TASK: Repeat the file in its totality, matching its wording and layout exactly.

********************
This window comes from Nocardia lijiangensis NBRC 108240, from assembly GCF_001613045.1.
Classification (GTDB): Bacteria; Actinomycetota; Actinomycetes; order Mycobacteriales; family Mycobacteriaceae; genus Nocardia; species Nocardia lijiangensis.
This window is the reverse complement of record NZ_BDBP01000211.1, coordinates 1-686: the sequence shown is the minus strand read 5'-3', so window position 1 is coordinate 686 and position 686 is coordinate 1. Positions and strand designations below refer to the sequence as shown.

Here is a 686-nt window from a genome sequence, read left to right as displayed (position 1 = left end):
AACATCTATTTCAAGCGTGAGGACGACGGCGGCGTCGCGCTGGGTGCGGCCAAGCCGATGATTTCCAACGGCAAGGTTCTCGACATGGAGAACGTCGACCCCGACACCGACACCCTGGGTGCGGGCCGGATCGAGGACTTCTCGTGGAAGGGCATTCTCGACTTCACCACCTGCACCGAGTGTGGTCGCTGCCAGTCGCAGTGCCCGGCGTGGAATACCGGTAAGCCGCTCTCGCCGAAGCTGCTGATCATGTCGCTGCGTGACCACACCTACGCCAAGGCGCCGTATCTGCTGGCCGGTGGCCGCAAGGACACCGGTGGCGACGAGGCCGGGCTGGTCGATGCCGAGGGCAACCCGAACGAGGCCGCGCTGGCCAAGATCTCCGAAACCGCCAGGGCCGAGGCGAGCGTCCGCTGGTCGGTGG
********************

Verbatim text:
This window comes from Nocardia lijiangensis NBRC 108240, from assembly GCF_001613045.1.
Classification (GTDB): Bacteria; Actinomycetota; Actinomycetes; order Mycobacteriales; family Mycobacteriaceae; genus Nocardia; species Nocardia lijiangensis.
This window is the reverse complement of record NZ_BDBP01000211.1, coordinates 1-686: the sequence shown is the minus strand read 5'-3', so window position 1 is coordinate 686 and position 686 is coordinate 1. Positions and strand designations below refer to the sequence as shown.

Here is a 686-nt window from a genome sequence, read left to right as displayed (position 1 = left end):
AACATCTATTTCAAGCGTGAGGACGACGGCGGCGTCGCGCTGGGTGCGGCCAAGCCGATGATTTCCAACGGCAAGGTTCTCGACATGGAGAACGTCGACCCCGACACCGACACCCTGGGTGCGGGCCGGATCGAGGACTTCTCGTGGAAGGGCATTCTCGACTTCACCACCTGCACCGAGTGTGGTCGCTGCCAGTCGCAGTGCCCGGCGTGGAATACCGGTAAGCCGCTCTCGCCGAAGCTGCTGATCATGTCGCTGCGTGACCACACCTACGCCAAGGCGCCGTATCTGCTGGCCGGTGGCCGCAAGGACACCGGTGGCGACGAGGCCGGGCTGGTCGATGCCGAGGGCAACCCGAACGAGGCCGCGCTGGCCAAGATCTCCGAAACCGCCAGGGCCGAGGCGAGCGTCCGCTGGTCGGTGG